The color scheme is tan and black, which matches Kershaw’s Deschutes axe and Camp 10 machete if you’re into having matching gear. At 9.125 inches closed and under 9 ounces in weight, it’ll easily stash in a day pack or a game pocket of a hunting jacket.
Kershaw Taskmaster 2
- Blade Length: 7.00 inches
- Closed Length: 9.125 inches
- Overall Length: 15.90 inches
- Blade Material: High carbon steel
- Blade Finish: Nickel plated
- Handle Material: Tan glass-filled nylon with rubber grip
- Locking Mechanism: Button lock
- Weight: 8.7 ounces
- Origin: China
- MSRP: $49.99
4. CRKT Dually
When I first saw the CRKT Dually, the words elegant and refined popped into my head. It really did fit the category of a gentleman’s folder, and I was guessing the price would be at least $50 or $60 bucks. Imagine my surprise when I found out the MSRP is only $29.99 with street prices even lower.
The Dually is a compact, slip-joint design, but it’s a far cry from your grandad’s slip-joint. A sleek and modern design, the Dually consists of a petite 1.7-inch drop-point blade of 5Cr15MoV mated to a 3.5-inch handle of glass-reinforced nylon with stainless steel liners. When the knife is closed a handy bottle opener is exposed. A deep carry pocket clip and a lanyard hole give you a variety of options for carry.
The handle has a carbon fiber pattern to it, and that’s what I thought it was until I looked at the specs. While there’s no lock, being a slip-joint design, the blade detent keeps the blade open until you put some deliberate force on the blade to close it.
This is a great knife for use in places that might not be knife friendly as its unintimidating size and clean modern lines make it obviously a tool or gear rather than a weapon. It’s also a great EDC blade for places that have blade length limits or prohibit locking knives.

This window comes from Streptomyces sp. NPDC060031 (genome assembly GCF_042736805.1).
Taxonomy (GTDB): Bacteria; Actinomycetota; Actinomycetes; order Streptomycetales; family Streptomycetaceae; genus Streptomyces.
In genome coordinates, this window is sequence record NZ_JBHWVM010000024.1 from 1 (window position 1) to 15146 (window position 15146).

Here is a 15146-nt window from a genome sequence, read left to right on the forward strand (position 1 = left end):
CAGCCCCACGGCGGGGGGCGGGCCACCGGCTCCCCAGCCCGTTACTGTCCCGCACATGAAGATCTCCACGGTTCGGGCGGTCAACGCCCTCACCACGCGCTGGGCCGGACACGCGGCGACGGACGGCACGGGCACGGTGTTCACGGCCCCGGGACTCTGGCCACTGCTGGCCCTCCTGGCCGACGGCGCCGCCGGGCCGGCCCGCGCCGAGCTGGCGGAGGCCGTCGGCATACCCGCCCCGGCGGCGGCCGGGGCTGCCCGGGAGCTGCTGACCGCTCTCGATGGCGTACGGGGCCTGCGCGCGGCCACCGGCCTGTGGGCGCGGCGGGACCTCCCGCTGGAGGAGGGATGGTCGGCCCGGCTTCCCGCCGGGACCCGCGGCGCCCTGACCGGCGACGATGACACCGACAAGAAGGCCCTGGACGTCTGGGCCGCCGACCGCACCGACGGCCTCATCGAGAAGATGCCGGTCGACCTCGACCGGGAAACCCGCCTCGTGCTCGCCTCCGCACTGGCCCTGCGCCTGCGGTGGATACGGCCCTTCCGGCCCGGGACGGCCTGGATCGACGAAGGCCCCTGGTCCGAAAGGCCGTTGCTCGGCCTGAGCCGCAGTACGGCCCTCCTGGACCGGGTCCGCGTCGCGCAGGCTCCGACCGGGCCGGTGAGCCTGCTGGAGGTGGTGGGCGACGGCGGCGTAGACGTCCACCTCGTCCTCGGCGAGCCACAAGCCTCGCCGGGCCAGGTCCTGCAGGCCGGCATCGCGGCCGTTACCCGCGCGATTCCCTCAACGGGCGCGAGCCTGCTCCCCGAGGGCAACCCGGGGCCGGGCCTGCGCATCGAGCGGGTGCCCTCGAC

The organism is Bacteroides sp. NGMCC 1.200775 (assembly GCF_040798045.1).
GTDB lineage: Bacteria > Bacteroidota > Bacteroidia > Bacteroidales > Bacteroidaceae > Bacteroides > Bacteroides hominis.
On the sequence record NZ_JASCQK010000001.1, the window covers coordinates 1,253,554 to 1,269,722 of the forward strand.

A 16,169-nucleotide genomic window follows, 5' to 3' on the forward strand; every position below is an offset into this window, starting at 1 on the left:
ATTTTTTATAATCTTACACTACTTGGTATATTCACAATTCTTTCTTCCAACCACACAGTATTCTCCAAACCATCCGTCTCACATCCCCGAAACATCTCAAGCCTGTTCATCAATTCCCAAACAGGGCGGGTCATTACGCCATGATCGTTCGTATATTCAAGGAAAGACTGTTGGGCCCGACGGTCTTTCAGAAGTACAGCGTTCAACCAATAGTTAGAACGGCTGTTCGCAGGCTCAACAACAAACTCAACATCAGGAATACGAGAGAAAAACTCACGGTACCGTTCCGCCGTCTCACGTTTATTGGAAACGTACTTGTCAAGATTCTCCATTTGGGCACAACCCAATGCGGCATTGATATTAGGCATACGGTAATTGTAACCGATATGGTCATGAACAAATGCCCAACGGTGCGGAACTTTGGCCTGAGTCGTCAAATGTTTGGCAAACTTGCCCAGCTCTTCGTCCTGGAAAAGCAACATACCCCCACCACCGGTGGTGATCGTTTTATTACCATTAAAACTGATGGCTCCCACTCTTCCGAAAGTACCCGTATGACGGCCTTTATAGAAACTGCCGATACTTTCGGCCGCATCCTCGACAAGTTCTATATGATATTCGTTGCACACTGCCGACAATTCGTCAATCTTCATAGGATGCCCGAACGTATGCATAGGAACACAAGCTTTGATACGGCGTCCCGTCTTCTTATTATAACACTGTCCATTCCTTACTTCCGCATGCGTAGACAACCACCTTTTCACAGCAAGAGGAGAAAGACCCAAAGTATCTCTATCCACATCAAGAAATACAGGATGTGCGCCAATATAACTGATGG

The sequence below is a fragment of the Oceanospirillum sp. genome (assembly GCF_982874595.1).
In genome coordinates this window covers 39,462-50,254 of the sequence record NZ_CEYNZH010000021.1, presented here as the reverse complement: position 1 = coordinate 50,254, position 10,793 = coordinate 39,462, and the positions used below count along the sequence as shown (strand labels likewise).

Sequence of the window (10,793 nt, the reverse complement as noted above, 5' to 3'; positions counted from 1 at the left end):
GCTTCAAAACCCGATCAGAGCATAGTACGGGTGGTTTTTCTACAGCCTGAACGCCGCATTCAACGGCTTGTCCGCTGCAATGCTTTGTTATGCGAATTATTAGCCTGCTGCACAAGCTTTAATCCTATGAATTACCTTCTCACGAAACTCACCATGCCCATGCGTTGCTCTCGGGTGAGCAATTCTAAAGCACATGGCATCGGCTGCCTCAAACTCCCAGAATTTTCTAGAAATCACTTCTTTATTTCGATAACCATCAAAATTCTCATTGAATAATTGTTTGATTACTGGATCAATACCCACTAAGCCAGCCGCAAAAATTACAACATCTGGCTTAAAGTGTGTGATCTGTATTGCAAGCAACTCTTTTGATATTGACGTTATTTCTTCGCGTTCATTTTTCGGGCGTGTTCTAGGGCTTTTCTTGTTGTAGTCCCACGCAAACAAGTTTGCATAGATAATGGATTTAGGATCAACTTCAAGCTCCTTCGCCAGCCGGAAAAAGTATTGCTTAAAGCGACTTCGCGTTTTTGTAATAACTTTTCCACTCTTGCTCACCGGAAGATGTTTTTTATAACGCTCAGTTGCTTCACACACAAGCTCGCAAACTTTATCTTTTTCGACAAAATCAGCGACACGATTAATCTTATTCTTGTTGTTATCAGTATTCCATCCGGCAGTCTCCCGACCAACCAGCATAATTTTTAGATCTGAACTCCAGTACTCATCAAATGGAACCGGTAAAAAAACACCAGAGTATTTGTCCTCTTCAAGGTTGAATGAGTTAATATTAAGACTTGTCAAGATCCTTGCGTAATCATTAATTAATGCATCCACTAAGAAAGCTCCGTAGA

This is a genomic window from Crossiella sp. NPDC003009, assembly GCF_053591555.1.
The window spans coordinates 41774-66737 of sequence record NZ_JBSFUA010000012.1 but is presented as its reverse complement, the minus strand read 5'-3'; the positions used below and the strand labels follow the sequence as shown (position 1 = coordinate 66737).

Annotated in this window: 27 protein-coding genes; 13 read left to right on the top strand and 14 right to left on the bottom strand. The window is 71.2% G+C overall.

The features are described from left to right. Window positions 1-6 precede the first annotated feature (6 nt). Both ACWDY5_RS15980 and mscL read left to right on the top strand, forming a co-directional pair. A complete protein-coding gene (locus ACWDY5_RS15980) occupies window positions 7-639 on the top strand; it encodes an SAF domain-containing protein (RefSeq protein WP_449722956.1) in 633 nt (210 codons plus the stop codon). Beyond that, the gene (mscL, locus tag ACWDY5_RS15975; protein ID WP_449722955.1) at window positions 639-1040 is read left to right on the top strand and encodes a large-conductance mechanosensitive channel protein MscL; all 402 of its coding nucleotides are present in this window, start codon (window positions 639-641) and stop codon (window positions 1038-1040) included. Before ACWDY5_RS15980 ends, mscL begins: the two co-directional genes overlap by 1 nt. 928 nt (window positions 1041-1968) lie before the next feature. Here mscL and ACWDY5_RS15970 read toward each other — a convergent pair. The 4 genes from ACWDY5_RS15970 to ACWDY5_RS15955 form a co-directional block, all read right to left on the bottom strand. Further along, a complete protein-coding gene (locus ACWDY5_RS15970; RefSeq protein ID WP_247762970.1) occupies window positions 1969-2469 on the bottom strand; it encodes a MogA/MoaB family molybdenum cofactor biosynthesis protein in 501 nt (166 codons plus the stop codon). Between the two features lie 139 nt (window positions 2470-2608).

- Blade Length: 1.717 inches
- Handle Length: 3.506 inches
- Overall Length: 4.813 inches
- Blade Material: 5Cr15MoV stainless steel
- Blade Thickness: 0.089 inch
- Blade Style: Drop point
- Blade Finish: Bead blast
- Handle Material: Glass-reinforced nylon
- Locking Mechanism: Slip-joint
- Pocket Clip: Tip-up, right side
- Weight: 1.70 ounces
- Designer: Richard Rogers
- Origin: China
- MSRP: $29.99
5. Work Sharp Mk.2 Knife & Tool Sharpener
If you’ve been following the Gear Up articles for any length of time, you know I’m always looking for things to make sharpening easier. I’ve used a number of Work Sharp products over the years and have been impressed with their function and ease of use.
Considering that the company has sold millions of sharpeners out of its Southern Oregon based company since 1973, I’m not alone. The Mk.2 Knife & Tool Sharpener brings things to a new level. Work Sharp brought a number of improvements in the new Mk.2 model. It now features a two-speed motor that will let you sharpen at high or low speeds for better control on knives or scissors, while still allowing the power needed to sharpen axes and garden tools and gear.
A new edge guide helps you sharpen the blade of your knife evenly all the way to the tip but can flip out of the way if needed. It also has two settings that can be easily changed from 25 degrees for outdoor knives to 20 degrees for kitchen knives. Sharpening is by means of a flexible abrasive belt like what most custom knifemakers use to sharpen their knives.
The Mk.2 can work as a bench or tabletop sharpener, but can also be used by hand to sharpen larger tools or gear like axes, hedge trimmers or even shovels.
Work Sharp Mk.2 Knife & Tool Sharpener
- 20- and 25-degree sharpening guides
- 65-degree scissor guide
- Two P80 coarse abrasive belts
- Two P220 medium abrasive belts
- Two 6000 fine abrasive belts
- User’s guide, quick start guide
- 3-year warranty
Editor’s note: A version of this article first appeared in the Sep-Oct 2021 print issue of Knives Illustrated.